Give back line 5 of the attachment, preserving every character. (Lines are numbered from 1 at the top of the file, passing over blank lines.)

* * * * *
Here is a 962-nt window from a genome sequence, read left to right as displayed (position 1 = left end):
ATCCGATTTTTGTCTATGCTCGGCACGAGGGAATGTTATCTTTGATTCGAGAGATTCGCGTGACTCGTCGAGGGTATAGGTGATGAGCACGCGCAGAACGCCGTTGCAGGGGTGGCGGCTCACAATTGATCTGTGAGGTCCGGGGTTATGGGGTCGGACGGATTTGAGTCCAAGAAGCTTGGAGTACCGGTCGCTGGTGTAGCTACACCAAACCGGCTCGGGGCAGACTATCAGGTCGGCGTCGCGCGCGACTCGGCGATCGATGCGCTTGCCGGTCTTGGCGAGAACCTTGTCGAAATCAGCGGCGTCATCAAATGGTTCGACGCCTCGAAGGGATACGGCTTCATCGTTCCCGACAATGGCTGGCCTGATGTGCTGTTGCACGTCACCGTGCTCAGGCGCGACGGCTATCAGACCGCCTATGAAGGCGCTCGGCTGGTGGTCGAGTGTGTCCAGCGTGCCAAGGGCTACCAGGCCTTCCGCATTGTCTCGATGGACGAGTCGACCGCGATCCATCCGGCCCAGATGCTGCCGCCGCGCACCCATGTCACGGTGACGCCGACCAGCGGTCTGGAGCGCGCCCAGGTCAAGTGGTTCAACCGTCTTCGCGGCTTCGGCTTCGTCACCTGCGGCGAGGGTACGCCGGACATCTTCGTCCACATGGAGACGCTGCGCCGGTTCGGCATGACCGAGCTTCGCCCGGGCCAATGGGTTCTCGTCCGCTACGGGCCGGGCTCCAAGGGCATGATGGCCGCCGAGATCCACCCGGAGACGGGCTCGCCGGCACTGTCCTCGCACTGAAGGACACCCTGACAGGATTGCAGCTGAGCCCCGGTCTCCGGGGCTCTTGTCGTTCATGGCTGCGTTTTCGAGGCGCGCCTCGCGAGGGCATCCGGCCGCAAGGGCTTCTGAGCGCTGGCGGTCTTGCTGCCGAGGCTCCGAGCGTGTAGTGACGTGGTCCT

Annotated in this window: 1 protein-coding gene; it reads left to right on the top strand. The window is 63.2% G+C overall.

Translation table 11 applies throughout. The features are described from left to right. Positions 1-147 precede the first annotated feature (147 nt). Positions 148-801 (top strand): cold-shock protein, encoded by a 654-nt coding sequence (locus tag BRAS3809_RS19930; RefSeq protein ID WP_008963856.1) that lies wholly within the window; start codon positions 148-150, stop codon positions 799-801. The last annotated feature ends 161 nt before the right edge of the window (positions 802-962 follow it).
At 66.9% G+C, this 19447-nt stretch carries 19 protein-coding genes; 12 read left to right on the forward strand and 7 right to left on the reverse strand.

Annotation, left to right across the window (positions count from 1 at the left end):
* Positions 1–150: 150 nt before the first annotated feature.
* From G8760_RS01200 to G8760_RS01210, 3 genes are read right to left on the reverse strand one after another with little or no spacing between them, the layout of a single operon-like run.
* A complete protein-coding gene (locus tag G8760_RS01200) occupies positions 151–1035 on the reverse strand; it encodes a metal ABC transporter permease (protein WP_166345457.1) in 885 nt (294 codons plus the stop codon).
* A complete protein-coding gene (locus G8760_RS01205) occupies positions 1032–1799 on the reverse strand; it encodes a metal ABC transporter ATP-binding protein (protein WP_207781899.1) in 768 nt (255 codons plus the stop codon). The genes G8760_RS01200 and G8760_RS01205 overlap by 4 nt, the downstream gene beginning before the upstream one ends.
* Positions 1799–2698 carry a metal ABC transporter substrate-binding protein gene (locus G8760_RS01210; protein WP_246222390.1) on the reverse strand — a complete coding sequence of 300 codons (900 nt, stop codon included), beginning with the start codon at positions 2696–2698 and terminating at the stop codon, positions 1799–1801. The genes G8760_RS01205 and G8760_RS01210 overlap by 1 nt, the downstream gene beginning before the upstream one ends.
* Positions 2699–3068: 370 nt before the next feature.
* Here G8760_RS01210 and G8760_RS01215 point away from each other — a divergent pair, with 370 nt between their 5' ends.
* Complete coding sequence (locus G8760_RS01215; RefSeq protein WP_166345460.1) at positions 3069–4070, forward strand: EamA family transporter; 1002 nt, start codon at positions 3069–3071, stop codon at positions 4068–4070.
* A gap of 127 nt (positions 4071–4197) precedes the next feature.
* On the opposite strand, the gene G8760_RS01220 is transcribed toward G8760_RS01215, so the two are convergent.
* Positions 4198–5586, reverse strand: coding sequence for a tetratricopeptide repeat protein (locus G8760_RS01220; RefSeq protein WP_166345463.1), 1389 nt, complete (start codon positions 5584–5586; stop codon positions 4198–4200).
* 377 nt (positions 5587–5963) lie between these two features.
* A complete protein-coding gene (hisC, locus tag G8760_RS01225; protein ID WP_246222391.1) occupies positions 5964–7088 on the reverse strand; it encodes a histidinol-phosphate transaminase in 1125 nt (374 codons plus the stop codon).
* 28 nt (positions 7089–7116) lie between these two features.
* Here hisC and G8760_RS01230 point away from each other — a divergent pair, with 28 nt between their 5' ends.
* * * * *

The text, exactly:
At 66.9% G+C, this 19447-nt stretch carries 19 protein-coding genes; 12 read left to right on the forward strand and 7 right to left on the reverse strand.